Completed projects over the past few years have included the UNL College of Business, the joint Moore Middle School and Copple Family YMCA, and the new veterans home in Kearney.

"We're doing larger and larger projects every year," Hausmann said.

He gives much of the credit to his employees, which include large numbers of graduates from UNL, UNO and UNK.

He said he works to put talented people into the right jobs and then, "I stay out of their way."

When Hausmann faced the biggest hurdle of his life, his wife's death in 2016 after a short battle with cancer, he said his employees not only kept the company running smoothly, but they also contributed to its growth.

"That's a testament to the people working for Hausmann Construction," he said.

Hausmann declined to say how much the company has grown in terms of revenue, but in general terms, he said it has roughly doubled in size about every three years.

In addition to its Lincoln headquarters, the company now has offices in Omaha, Norfolk, Scottsbluff and Denver.

Hausmann said that while it may seem as though the company has grown by leaps and bounds, it's actually been slow and controlled, which has been key in making sure it doesn't get overextended or take on projects it can't handle.

"It's been a process," he said. "A lot of people say, 'Man, I can't believe how fast you've grown', but for me, it's seemed like forever."

So how has he built such a large, successful company in such a short time?

Hausmann cites a number of factors:

* Creative and experienced estimating and project employees who can get bids right and are able to "guide owners to a workable budget."

* Treating not only clients but also subcontractors fairly.

* Making himself available personally to clients and subcontractors when they have questions or issues.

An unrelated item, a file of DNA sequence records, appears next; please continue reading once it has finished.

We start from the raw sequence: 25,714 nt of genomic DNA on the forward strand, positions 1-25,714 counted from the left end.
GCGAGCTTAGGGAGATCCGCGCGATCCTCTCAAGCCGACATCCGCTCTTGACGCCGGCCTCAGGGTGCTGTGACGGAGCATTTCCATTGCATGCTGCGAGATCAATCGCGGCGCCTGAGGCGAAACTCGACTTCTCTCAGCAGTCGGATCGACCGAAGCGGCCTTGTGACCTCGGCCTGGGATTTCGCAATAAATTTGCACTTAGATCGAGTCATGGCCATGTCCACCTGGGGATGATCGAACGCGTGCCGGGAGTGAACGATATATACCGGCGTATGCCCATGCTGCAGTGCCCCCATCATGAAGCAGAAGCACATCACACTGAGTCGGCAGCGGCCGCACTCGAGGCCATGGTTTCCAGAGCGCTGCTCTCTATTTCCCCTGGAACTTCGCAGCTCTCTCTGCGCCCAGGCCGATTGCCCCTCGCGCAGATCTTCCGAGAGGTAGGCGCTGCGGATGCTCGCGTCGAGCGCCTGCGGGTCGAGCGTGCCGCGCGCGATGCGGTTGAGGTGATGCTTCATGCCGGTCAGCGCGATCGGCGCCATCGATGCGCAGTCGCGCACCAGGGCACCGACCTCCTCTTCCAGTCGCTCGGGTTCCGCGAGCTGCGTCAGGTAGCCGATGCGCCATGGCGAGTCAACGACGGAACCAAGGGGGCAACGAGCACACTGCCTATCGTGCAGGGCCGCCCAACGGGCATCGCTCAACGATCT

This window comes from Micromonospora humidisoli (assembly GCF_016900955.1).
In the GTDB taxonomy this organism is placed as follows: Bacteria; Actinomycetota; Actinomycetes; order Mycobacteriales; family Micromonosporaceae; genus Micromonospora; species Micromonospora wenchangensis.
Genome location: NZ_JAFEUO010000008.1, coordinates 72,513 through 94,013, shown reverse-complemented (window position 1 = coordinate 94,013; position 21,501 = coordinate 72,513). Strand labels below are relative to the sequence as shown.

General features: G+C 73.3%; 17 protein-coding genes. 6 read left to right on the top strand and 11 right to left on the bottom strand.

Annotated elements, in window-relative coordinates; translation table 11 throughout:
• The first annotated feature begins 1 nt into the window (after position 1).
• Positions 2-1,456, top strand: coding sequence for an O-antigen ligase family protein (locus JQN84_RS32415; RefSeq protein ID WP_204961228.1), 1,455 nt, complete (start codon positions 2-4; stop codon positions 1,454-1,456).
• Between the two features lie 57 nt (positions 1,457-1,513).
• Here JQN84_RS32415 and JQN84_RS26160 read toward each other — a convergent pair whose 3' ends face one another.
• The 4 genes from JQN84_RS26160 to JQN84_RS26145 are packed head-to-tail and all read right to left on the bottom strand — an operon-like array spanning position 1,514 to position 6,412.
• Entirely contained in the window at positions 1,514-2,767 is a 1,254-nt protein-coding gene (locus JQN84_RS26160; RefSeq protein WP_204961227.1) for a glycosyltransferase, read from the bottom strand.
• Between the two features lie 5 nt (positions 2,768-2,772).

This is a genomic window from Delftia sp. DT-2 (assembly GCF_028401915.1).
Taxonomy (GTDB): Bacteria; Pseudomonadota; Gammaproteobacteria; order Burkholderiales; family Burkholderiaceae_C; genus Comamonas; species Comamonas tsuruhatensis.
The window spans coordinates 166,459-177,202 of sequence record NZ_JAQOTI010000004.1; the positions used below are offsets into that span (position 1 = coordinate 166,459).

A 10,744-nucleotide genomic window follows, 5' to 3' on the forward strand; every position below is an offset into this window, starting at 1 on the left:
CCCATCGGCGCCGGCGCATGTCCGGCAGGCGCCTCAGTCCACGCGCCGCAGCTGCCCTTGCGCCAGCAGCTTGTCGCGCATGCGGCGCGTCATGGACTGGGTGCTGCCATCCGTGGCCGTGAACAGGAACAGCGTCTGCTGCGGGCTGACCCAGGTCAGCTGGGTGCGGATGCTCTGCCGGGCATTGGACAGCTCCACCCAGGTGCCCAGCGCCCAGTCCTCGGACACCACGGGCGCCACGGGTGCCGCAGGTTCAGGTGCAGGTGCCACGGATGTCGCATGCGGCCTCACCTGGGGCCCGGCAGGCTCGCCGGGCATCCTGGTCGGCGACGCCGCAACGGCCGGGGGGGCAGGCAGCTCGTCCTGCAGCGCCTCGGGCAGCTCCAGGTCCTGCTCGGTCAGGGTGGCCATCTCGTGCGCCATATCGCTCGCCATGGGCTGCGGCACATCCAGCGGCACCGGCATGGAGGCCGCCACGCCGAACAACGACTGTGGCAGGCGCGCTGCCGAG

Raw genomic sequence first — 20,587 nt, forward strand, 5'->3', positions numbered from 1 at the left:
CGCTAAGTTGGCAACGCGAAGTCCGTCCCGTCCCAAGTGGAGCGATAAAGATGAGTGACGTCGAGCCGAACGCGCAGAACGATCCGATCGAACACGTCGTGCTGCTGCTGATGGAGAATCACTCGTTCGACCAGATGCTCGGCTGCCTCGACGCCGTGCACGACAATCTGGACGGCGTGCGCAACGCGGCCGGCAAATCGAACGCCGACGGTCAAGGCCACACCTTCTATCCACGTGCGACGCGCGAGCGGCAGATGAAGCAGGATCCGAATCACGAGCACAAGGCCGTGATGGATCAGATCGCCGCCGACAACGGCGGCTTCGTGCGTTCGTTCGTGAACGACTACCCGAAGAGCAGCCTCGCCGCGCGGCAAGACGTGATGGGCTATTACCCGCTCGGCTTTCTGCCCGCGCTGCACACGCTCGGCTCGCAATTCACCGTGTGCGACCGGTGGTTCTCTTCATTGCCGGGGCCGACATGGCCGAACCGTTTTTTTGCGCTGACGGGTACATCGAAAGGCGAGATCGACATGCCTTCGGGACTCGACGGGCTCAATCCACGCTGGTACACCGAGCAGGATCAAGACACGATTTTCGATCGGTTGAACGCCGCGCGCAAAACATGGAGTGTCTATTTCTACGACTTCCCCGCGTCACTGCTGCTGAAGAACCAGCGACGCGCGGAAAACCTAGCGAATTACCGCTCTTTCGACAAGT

Those who have hired Hausmann for projects sing the praises of the company.

Brooke Hay, director of capital construction for UNL, called Hausmann "a strong contractor in the area." 

Hay said the company has done more than a dozen projects for the university, including building its new $44 million University Health Center, a new practice facility for the Husker gymnastics teams and renovating the East Campus Union.

The College of Business, at $84 million, was one of the largest campus building projects ever, and having Hausmann as general contractor on the project "worked out very well," Hay said.

"They did a good job on that."

Nick Castaneda, who along with his wife, Brooke, is developing the Kindler Hotel at 11th and P streets, is effusive in his praise.

Castaneda said he interviewed several local and national construction firms, many with more experience than Hausmann. But of all the companies, it shared his vision of what he wanted in the project.

"They did a lot more listening to what we wanted as opposed to telling us what we should have," said Castaneda, who hopes to have Lincoln's first boutique hotel open by summer.

He sees big things on the horizon for Hausmann.

Ultimately, the pride in their work is what’s going to make the Kindler Hotel a success and make Hausmann "the premier construction company in the Midwest -- which is where they are headed," Castaneda said.

Where the company is headed next, after finishing work on the Kindler, is right around the corner, where work will soon start on Lied Place, a 20-story mixed-use building that will be the second-tallest building in the city.

"That's going to change the skyline of Lincoln," Hausmann said.

It seems fitting that the building changing the skyline of Lincoln will be built by the company changing the construction landscape in the city.

What's going up in Lincoln

Reach the writer at 402-473-2647 or molberding@journalstar.com.

On Twitter @LincolnBizBuzz

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Business reporter

Matt Olberding is a Lincoln native and University of Nebraska-Lincoln graduate who has been covering business for the Journal Star since 2005.